Matt Hulver named executive director of the Fralin Life Sciences Institute at Virginia Tech
Matt Hulver will join the Fralin Life Sciences Institute at Virginia Tech as executive director, effective May 10.
In his new role, Hulver will shape the new vision and programs of the Fralin Life Sciences Institute by leveraging existing strength and developing a strategic plan to enhance resources for Virginia Tech’s life sciences community. Hulver will report to the vice president of Virginia Tech’s Office of Research and Innovation.
“Hulver is an experienced and compelling leader whose passion for the institute's research and scholarly mission will energize faculty, students, and staff," said Don Taylor, interim vice president of Virginia Tech’s Office of Research and Innovation. "I am very excited about the future of the institute under his visionary leadership. I want to thank Dean Sally Morton from the College of Science for serving as interim director of the Fralin Life Sciences Institute."
The Fralin Life Sciences Institute at Virginia Tech is an instrument of strategic university investment committed to enhancing the quality, quantity, and competitiveness of life sciences research, education, and outreach across Virginia Tech and the world. Residents of the institute's five flagship buildings (Steger Hall, Fralin Hall, Latham Hall, Integrated Life Sciences Building, and Life Sciences 1) are automatically considered affiliated faculty members.
“I am excited to have the opportunity to lead an organization focused on some of the most pressing global challenges of our time with the institute’s talented faculty and staff. I look forward to capitalizing on existing strengths, developing new strengths, and working to elevate the Fralin Life Sciences Institute at Virginia Tech’s reputation as a premier life sciences institution,” Hulver said.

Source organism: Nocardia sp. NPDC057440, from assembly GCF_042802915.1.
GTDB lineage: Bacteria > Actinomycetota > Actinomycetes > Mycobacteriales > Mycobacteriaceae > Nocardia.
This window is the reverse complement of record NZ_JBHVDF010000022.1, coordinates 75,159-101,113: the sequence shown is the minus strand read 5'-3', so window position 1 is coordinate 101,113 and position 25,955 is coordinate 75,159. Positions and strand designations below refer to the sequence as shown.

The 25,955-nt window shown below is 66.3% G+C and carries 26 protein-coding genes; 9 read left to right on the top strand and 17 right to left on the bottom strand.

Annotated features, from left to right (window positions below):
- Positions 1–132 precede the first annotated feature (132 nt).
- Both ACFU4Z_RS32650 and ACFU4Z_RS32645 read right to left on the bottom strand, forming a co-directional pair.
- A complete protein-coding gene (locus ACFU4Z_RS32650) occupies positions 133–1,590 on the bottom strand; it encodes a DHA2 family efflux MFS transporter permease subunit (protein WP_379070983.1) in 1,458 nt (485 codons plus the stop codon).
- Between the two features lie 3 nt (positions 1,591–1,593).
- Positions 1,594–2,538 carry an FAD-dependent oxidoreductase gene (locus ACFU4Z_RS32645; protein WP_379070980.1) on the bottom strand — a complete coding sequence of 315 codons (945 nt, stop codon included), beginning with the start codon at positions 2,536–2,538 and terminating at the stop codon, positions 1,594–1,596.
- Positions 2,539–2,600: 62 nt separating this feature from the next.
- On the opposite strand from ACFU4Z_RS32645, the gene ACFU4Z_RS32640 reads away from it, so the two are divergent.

Hulver’s specific duties will include overseeing investments, including recruitment and start-up support for new faculty members, retention and recognition of established faculty members, investments in thematic research centers, seed funds for new research projects, equipment purchases, graduate student recruitment and support, undergraduate research support, and support for outreach activities.
Research initiatives within the life sciences receiving support include global change, coastal studies, plant sciences, infectious disease, drug discovery, ecology and organismal biology, molecular and cellular biology, and cancer biology. Hulver will continue to identify and support cutting-edge research areas and to build a thriving research enterprise.
“Every day at the Fralin Life Sciences Institute our scientists demonstrate the power of fusing expertise from multiple disciplines to tackle critical global issues,” Morton said. “Dr. Hulver understands the Fralin mission, and his collaborative approach will carry the work to even greater heights.”